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Dr. Kay Tye: The Biology of Social Interactions and Emotions

Huberman Lab

Scicomm Media

Science, Life Sciences, Health & Fitness

4.923.3K Ratings

🗓️ 5 February 2024

⏱️ 151 minutes

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In this episode, my guest is Dr. Kay Tye, PhD, Professor of Systems Neurobiology at the Salk Institute for Biological Studies and a Howard Hughes Medical Institute (HHMI) Investigator. We discuss the neural circuit basis of social interactions and loneliness. We also discuss how animals and people establish themselves in a group hierarchy by rank and how the brain responds to dominance and subordination. Much of our discussion relates to how social media impacts our sense of social connectedness or lack thereof. The topics covered in this episode are directly relevant to anyone interested in the neuroscience of mental health, work-life balance, abundance versus scarcity mindset, and interpersonal dynamics. For show notes, including referenced articles and additional resources, please visit hubermanlab.com. Thank you to our sponsors AG1: https://drinkag1.com/huberman Eight Sleep: https://www.eightsleep.com/huberman Levels: https://levels.link/huberman LMNT: https://drinklmnt.com/huberman InsideTracker: https://insidetracker.com/huberman Momentous: https://livemomentous.com/huberman Timestamps (00:00:00) Dr. Kay Tye (00:02:39) Sponsors: Eight Sleep, Levels & LMNT (00:06:40) Amygdala; “Valence” (00:12:43) Novelty; Reward & Punishment Response (00:20:06) Amygdala & Hunger; Social Interaction (00:26:21) Social Media & Social Connection; Tool: Email & Time Management (00:35:03) Sponsor: AG1 (00:36:30) Social Media; Friction & Feedback, Leadership (00:43:44) Social Isolation, Harlow Experiments, “Loneliness Neurons” (00:51:47) Social Homeostasis, COVID-19 Pandemic & Loneliness (01:01:29) Quality of Social Contact, Social Homeostasis, Social Media (01:08:40) Sponsor: InsideTracker (01:09:42) Social Media, Relationships; Social Isolation & Exclusion (01:18:26) Empathy: Friend vs. Foe (01:28:40) Background & Empathy, Diversity, Emotional Regulation (01:34:34) Abundance vs. Scarcity Mindset (01:37:22) Social Rank & Hierarchy, Sibling Order, Development (01:45:54) Dynamic Hierarchy; Dominants vs. Subordinates; Mentors (01:55:32) Psychedelics: Research & Mechanisms; Psilocybin (02:06:28) Work-Life Balance, Fitness & Extracurriculars (02:11:56) Personal Life, Diversity, Happiness; Typical Day (02:15:42) Science & Academia; Future Directions (02:23:48) Research & Science Outreach (02:28:48) Zero-Cost Support, Spotify & Apple Reviews, YouTube Feedback, Sponsors, Momentous, Social Media, Neural Network Newsletter Disclaimer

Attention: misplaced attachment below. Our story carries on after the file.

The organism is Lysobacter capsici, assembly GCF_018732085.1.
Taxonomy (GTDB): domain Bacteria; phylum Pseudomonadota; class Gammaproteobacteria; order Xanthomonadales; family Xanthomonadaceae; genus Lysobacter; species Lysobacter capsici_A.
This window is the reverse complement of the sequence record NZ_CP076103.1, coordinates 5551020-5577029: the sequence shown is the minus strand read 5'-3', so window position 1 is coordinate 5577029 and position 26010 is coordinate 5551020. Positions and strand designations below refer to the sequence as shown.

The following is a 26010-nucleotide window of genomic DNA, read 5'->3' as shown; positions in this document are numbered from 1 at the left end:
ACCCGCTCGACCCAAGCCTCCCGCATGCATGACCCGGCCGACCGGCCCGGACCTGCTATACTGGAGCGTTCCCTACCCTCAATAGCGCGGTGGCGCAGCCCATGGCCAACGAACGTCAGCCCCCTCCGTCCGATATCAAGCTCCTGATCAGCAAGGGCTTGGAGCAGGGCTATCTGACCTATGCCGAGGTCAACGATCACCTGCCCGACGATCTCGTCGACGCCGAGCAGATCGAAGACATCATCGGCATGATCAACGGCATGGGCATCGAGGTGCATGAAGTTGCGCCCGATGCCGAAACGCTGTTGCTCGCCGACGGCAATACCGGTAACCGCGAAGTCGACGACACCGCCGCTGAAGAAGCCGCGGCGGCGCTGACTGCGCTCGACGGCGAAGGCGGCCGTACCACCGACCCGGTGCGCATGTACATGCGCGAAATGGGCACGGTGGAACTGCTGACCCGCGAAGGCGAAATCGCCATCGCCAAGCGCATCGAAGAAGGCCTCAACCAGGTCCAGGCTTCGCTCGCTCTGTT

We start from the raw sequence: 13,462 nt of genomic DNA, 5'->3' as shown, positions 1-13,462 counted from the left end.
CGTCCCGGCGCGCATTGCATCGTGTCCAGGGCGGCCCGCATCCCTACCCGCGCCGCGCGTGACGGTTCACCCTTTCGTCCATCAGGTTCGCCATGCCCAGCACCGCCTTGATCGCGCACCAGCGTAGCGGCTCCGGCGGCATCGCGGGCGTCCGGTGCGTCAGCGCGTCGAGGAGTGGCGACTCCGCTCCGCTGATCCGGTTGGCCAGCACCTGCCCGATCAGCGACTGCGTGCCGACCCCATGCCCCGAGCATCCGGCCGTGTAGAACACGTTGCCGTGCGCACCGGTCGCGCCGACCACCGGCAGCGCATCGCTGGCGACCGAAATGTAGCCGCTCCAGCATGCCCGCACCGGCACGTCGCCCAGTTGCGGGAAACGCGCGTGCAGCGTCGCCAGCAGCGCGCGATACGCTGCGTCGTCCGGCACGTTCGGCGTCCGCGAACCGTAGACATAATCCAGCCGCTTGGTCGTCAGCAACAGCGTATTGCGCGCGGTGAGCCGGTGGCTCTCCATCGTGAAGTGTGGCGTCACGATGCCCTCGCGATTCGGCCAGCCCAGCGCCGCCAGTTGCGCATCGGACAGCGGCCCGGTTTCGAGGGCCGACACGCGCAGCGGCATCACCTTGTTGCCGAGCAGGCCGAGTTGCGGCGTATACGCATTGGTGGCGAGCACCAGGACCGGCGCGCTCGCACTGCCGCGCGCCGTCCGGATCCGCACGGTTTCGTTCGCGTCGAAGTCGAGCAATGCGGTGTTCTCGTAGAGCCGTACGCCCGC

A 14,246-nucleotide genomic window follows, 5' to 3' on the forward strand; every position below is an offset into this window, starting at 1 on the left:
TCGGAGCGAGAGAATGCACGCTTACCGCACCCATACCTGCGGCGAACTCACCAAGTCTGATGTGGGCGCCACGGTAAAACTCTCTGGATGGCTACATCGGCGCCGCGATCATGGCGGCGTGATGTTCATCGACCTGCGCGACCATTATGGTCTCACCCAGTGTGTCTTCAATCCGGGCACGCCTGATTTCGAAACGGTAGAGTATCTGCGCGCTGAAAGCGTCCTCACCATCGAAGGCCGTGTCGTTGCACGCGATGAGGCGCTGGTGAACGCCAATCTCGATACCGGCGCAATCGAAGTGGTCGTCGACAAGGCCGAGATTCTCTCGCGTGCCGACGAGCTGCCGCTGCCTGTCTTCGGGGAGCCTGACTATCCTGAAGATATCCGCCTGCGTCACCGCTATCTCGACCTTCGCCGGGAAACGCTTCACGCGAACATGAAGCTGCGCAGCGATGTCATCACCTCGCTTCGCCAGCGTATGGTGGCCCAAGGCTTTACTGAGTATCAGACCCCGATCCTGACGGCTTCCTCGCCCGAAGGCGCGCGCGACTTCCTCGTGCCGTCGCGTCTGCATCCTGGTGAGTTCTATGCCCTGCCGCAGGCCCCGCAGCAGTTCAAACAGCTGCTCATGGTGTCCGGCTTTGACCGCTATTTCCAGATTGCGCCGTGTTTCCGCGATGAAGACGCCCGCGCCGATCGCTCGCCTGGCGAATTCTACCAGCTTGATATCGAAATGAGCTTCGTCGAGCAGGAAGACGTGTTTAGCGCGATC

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Welcome to the Huberman Lab Podcast, where we discuss science and science-based tools for everyday life.


I'm Andrew Huberman and I'm a professor of neurobiology and ophthalmology at Stanford School of Medicine.


My guest today is Dr. K. Tyne is a professor of neuroscience at the Sulk Institute for Biological Studies.


She did her training at MIT and at Stanford and is currently an investigator with the


Howard Hughes Medical Institute, which is a highly curated group of individuals who are incentivized to do high-risk, high-reward work


and pioneer new areas of biological study.


Throughout her career, Dr. Kaitai has made fundamental breakthroughs into our understanding of the brain, including demonstrating


that a brain area called the amygdala, which most people associate with fear and threat detection,


is actually involved in reinforcement of behaviors and experiences that are positive and involve reward.


Her current work focuses on various aspects of social interaction, including what happens when we feel lonely or isolated.


Indeed, today Kay Ty will tell us about her discovery of so-called loneliness neurons.


Neurons that give us that sense that we are not being on homeostasis, which is our sense that we are experiencing enough, not enough, or just


enough social interaction irrespective of whether or not we are an introvert or an extrovert.


We also talk about social hierarchies and social rank, how people and animals tear


out into so-called alphas and betas, subordinates and dominance, etc. in all sorts of social interactions.


I think everyone will find that discussion especially interesting.


And we talk about the role of social media and online interactions and why despite extensive interaction with many


many individuals those social media and online interactions can often leave


us feeling deprived in specific ways. We talk about the neurochemical, the neural circuit, and some of the


hormonal aspects of social interactions. It's a discussion that by the end will have you thinking


far more deeply about what is a social interaction and why certain


social interactions leave us feeling so good, others feeling sort of me, and why other


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